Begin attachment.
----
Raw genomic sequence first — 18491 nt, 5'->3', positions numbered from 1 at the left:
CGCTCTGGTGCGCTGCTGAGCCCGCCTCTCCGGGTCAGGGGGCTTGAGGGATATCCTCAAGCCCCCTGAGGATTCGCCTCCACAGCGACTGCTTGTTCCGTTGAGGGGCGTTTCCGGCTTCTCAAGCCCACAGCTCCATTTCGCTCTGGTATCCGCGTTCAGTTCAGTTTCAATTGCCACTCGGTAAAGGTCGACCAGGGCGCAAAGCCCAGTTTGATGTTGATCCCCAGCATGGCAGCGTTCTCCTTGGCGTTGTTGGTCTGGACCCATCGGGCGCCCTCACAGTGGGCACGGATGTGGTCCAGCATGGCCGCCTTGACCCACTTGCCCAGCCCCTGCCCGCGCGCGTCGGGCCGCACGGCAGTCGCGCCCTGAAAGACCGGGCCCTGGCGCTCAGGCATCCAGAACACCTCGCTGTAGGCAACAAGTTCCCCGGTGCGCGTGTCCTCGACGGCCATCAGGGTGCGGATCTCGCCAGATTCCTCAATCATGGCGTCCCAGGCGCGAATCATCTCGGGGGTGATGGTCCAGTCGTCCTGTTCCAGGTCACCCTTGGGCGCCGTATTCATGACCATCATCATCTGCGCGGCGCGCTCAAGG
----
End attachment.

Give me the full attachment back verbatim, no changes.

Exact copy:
Raw genomic sequence first — 18491 nt, 5'->3', positions numbered from 1 at the left:
CGCTCTGGTGCGCTGCTGAGCCCGCCTCTCCGGGTCAGGGGGCTTGAGGGATATCCTCAAGCCCCCTGAGGATTCGCCTCCACAGCGACTGCTTGTTCCGTTGAGGGGCGTTTCCGGCTTCTCAAGCCCACAGCTCCATTTCGCTCTGGTATCCGCGTTCAGTTCAGTTTCAATTGCCACTCGGTAAAGGTCGACCAGGGCGCAAAGCCCAGTTTGATGTTGATCCCCAGCATGGCAGCGTTCTCCTTGGCGTTGTTGGTCTGGACCCATCGGGCGCCCTCACAGTGGGCACGGATGTGGTCCAGCATGGCCGCCTTGACCCACTTGCCCAGCCCCTGCCCGCGCGCGTCGGGCCGCACGGCAGTCGCGCCCTGAAAGACCGGGCCCTGGCGCTCAGGCATCCAGAACACCTCGCTGTAGGCAACAAGTTCCCCGGTGCGCGTGTCCTCGACGGCCATCAGGGTGCGGATCTCGCCAGATTCCTCAATCATGGCGTCCCAGGCGCGAATCATCTCGGGGGTGATGGTCCAGTCGTCCTGTTCCAGGTCACCCTTGGGCGCCGTATTCATGACCATCATCATCTGCGCGGCGCGCTCAAGG